Botswana brushes off criticism over deportation of Namibian refugees

16 Sep 2019

BY THOBO MOTLHOKA

It is a precarious situation. The government of Botswana remains unmoved by an avalanche of criticism aimed at her recent decision to cut short schooling for some Namibian refugee students.

The government recently took a decision to enact a Court of Appeal Judgement delivered earlier this year, confirming the government’s position that former Namibian Refugees had to return to Namibia because they ceased to be refugees in 2015.

The matter received public attention following an open letter to First Lady Neo Masisi by fellow pupils alleging their refugee colleagues were unceremoniously taken away from class by government security personnel.

“We have witnessed our colleagues and classmates being whisked away in a combi escorted by three members of the SSG on 06/09/19. These were Dukwi Refugee students from Namibia now viewed as illegal immigrants. We were never informed of their departure. We were on a jubilant mood with them on our prize giving ceremony. Suddenly, 6 colleagues were separated from us like lightening,” the letter read.

In their response the government reiterated the need for the students to join their parents who are being processed for deportation.

“These children have had to be withdrawn from school to join their parents who are scheduled to leave Botswana on deportation. There has not been any forceful removal of former Namibian refugee students from school by any member of the Special Support Group,” the government responded.

“In preparation for their return to Namibia, a grace period of one (1) month was given for their voluntary registration for repatriation… The legal implication of the Court of Appeal decision is that the former Namibian refugees are now classified as illegal immigrants. As a result, they have to be treated as such under the Immigration Act and accordingly be deported.”

The government said the former Namibian refugees failed to take advantage of the dispensation extended to them to register for repatriation under the Tripartite Agreement (Botswana Government, UNHCR and Namibian Government).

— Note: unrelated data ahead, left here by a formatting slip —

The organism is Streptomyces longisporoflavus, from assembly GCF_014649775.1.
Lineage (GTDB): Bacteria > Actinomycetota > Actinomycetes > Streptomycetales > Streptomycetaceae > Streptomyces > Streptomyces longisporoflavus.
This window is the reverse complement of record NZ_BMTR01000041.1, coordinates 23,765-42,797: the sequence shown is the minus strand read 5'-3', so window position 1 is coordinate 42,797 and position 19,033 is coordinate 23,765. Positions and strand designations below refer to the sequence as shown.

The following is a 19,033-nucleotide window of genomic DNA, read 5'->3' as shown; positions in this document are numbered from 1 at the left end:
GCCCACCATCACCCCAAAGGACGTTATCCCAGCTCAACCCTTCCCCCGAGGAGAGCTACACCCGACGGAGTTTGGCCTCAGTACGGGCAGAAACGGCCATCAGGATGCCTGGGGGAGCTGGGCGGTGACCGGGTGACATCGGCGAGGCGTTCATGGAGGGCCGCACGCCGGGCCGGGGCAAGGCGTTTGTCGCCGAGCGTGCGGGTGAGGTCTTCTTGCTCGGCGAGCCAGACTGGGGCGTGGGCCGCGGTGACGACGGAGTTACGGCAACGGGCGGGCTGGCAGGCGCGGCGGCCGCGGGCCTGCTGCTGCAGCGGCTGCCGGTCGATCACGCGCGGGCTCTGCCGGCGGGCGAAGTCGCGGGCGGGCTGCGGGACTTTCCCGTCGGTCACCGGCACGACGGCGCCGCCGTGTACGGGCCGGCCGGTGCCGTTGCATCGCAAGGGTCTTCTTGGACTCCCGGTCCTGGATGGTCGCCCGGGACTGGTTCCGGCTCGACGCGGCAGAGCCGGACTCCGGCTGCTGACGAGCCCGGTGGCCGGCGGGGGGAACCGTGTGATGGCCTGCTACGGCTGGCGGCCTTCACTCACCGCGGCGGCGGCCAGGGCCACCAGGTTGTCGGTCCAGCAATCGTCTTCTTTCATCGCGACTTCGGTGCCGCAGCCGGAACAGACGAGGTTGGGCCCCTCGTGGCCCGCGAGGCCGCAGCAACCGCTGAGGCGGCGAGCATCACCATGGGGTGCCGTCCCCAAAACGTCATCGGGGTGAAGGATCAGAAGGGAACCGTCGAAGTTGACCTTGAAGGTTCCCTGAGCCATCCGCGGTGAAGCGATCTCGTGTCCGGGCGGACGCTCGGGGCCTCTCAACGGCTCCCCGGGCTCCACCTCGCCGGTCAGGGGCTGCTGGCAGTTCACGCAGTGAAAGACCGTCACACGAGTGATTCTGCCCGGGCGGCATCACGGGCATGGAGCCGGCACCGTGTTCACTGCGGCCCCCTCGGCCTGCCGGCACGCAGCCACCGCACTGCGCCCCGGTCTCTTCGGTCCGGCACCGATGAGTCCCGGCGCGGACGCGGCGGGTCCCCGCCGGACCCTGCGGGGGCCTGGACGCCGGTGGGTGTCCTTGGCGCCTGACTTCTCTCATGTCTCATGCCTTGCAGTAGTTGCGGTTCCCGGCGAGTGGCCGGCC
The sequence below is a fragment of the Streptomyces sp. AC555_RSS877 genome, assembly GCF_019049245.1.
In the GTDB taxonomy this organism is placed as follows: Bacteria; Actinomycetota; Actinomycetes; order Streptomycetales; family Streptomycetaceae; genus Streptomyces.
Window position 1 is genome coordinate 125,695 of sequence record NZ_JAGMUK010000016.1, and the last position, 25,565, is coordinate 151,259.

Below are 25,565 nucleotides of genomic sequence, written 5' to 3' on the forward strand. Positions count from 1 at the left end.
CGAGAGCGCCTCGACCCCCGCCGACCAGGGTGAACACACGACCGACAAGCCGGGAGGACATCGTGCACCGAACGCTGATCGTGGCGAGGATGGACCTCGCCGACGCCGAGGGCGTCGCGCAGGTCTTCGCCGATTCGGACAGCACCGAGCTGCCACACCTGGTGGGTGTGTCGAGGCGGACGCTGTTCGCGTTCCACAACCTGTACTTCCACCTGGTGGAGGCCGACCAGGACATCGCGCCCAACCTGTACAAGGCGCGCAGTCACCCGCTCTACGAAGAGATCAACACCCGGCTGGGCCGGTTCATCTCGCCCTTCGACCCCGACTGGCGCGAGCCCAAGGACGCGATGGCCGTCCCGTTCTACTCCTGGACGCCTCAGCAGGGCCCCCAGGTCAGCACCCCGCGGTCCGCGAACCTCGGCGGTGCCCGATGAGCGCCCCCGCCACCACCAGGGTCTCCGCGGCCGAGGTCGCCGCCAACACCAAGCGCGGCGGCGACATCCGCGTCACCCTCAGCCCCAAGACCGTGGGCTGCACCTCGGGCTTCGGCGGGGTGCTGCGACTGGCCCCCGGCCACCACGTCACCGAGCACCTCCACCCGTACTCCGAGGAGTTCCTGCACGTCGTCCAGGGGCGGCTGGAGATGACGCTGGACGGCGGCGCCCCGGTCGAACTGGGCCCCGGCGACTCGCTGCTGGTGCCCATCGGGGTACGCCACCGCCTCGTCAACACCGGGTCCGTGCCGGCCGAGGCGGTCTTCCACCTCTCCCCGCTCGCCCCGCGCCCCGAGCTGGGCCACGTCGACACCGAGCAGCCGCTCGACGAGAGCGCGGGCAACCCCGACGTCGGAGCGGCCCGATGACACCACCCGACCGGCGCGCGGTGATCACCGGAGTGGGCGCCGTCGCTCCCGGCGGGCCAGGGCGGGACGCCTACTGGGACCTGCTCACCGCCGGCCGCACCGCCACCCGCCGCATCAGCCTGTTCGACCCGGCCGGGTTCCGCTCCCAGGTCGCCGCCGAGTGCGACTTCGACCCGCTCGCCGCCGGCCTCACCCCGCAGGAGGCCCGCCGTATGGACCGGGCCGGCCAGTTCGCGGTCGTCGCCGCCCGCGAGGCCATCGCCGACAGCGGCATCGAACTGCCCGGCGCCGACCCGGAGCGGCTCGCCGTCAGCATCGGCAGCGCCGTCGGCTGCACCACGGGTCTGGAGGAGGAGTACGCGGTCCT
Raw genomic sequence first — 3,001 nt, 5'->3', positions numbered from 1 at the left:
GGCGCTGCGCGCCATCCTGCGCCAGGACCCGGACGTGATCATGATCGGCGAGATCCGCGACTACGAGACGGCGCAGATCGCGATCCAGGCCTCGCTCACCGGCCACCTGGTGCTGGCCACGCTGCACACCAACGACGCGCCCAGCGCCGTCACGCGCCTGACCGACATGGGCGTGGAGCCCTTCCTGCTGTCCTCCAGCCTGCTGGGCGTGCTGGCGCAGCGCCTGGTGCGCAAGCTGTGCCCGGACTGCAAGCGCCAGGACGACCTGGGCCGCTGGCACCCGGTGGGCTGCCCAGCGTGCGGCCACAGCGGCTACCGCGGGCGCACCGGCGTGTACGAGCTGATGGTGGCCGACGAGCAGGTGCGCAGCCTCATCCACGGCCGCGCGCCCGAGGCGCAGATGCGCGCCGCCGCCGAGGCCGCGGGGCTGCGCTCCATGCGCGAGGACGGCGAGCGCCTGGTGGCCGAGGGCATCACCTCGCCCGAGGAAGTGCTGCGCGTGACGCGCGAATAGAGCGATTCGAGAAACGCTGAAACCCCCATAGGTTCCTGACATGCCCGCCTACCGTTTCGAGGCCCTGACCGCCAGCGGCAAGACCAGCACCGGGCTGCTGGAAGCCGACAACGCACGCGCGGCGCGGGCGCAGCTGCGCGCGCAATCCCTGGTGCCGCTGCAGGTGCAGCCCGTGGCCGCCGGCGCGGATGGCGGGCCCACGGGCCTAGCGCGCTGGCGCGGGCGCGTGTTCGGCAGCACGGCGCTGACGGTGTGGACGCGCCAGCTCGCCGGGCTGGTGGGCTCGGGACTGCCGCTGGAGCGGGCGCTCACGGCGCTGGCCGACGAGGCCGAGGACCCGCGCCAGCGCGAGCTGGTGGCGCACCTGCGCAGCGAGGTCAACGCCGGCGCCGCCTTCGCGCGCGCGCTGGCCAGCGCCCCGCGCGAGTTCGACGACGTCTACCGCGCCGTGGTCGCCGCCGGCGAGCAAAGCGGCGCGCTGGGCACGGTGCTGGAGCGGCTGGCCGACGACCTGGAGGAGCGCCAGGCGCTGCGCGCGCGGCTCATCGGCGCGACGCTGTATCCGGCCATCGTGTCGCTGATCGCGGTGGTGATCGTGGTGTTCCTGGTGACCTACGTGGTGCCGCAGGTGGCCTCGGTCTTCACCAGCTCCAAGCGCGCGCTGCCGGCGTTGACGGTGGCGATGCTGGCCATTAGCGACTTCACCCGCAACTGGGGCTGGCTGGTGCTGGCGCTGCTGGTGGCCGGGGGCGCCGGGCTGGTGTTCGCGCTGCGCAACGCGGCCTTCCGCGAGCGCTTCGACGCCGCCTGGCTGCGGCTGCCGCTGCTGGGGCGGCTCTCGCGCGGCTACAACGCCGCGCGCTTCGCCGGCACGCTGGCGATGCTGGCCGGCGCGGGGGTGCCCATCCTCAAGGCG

A subsequent meeting between Botswana and Namibia to “finalize logistical arrangements for the deportations” offered a glimmer of hope for those who wished for the students and their parents to remain in the country. But the meeting, held in Francistown on Thursday September 12, 2019 only served to cement the government’s commitment to sending the students and their parents back to Namibia.

“The two governments deliberated on the modalities for the return of the former Namibian Refugees to Namibia with immediate effect since their refugee status has lapsed and are now regarded as irregular immigrants and thus liable for removal under the immigration laws,” a statement from the government read, following the meeting. It said the two governments reaffirmed their commitment to work together to ensure safe return of the former Namibian Refugees under conditions of safety and dignity.

Local attorney Kgosi Ngakaagae is one of those who expressed their disappointment with the government’s decision to deport children, arguing the Court ruling never ordered the forced deportation. 

“Government claims that by reason of the Court of Appeal ruling, the children are illegal immigrants. False.

The Court of Appeal never pronounced on the immigration status of the children. In fact it is not their writ to do so. Immigration status is conferred by government especially in a case as the present. The Court of Appeal merely pronounced on the lawfulness or otherwise of their repatriation. They never ordered their shameful forced repatriation. Their shameful abuse and repatriation is a matter purely within the discretion of the government. It is solely government's evil act of crime. These children were born here,” Ngakaagae wrote on his social media account.